Air space control was one of the themes of my previous, April 4, 2014, column “Unit Conversion Error in the Pacific War” when it looked at the issues of coordination between military services over how to use Radar in terms of units of distance and grid type versus polar type reporting of Radar position data in order to control air space around air fields and naval task forces.
Expanding on that theme, today’s column is one about a forgotten lesson of World War 2 (WW2) global warfare from the South West Pacific Area in 1943 that was repeated by the North Atlantic Treaty Organization (NATO) in the “Operation Allied Force” Air War over Kosovo in 1999. How it happened requires returning to a theme from my previous Pacific War history columns, namely, that you don’t know a thing about how a military theater in WW2 fought without knowing how they used their Radars. That’s because changing electronic technology in the form of Radar revolutionized things like airspace control, gunnery and weather forecasting simultaneously in the middle of a World War, and its deployment and use were very uneven between military services and allies based on that theater’s overall priority. Something very similar happened in 1999 with the uneven deployment of digital technologies between American military flying services and those of its European NATO allies.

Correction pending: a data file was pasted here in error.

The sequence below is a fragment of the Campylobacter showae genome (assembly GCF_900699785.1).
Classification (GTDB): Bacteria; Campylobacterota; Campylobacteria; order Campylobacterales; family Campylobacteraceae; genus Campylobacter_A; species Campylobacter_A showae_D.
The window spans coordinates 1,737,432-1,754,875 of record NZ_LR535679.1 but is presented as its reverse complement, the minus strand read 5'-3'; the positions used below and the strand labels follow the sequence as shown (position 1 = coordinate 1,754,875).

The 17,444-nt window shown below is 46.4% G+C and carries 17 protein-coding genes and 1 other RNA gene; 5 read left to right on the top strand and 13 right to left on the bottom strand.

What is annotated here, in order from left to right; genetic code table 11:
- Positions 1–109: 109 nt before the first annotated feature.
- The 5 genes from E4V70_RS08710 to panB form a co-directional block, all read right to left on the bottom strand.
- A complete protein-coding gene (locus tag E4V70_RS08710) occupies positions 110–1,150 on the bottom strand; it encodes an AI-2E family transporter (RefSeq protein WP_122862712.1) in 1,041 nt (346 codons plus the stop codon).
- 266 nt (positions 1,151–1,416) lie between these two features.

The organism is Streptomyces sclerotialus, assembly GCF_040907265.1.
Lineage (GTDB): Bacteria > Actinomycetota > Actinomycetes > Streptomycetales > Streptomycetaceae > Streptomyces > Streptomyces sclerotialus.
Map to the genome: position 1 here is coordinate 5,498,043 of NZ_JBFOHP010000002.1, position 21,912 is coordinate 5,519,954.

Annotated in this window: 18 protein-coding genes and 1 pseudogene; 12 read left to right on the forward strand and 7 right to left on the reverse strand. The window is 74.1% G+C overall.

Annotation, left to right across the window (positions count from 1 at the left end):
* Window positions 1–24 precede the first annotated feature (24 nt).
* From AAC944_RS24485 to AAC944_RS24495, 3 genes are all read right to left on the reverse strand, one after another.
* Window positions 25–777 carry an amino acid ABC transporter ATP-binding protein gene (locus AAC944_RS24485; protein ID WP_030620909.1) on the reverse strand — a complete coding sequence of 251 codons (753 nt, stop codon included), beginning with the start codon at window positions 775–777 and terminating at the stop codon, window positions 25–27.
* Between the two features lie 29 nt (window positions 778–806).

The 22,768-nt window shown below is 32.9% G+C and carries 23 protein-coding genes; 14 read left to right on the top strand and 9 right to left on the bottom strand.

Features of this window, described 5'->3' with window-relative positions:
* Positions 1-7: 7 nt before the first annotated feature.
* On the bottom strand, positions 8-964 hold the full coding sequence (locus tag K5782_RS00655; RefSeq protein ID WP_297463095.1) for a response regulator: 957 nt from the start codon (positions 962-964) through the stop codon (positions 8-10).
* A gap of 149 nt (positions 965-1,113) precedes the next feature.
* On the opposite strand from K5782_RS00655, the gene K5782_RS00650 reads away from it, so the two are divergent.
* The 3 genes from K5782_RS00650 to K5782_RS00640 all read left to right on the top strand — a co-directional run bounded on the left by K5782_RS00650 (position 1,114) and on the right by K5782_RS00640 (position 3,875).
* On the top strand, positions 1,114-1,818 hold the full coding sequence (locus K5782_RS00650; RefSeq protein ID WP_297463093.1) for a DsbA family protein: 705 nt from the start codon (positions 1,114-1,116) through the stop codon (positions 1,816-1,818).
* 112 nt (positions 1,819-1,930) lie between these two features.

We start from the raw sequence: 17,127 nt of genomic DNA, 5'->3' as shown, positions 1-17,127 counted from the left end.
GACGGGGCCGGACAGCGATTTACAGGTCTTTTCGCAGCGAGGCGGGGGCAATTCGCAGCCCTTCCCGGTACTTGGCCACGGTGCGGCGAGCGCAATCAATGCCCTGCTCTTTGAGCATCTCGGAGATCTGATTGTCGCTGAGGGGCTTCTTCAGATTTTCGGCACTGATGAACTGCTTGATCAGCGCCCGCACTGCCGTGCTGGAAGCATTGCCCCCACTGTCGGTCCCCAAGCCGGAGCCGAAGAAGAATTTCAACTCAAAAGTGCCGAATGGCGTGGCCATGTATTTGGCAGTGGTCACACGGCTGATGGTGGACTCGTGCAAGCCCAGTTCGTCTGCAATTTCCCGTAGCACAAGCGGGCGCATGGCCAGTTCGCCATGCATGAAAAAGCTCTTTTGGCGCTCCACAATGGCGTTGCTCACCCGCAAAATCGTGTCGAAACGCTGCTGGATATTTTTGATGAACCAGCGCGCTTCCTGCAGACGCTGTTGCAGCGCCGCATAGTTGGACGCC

In WW2, issues arising from those Radar based changes often wound up affecting decisions at the strategic and political policy levels of military theaters, hidden unnoticed for decades under layers of classification and post-war institutional reputation polishing. The role of air space control in the South West Pacific Theater’s June 1943 Operation Chronicle was a perfect example of this. Specifically how units of the same military service — US Army Air Force in the form of General MacArthur’s 5th Air Force and Admiral Halsey’s 13th Air Force — in two adjacent military theaters differed so greatly in how they controlled their air space they couldn’t talk to one another. These “hidden from history by post-war institutional agenda” differences in 1943 Global Coalition War reemerged in NATO’s 1999 Kosovo War Air Campaign with a vengeance.
SETTING THE STAGE
The figure below is from the foremost institutional history on Operation Chronicle, John Miller’s “Cartwheel: The Reduction of Rabaul” from the US Army in WWII “Green Book” Histories.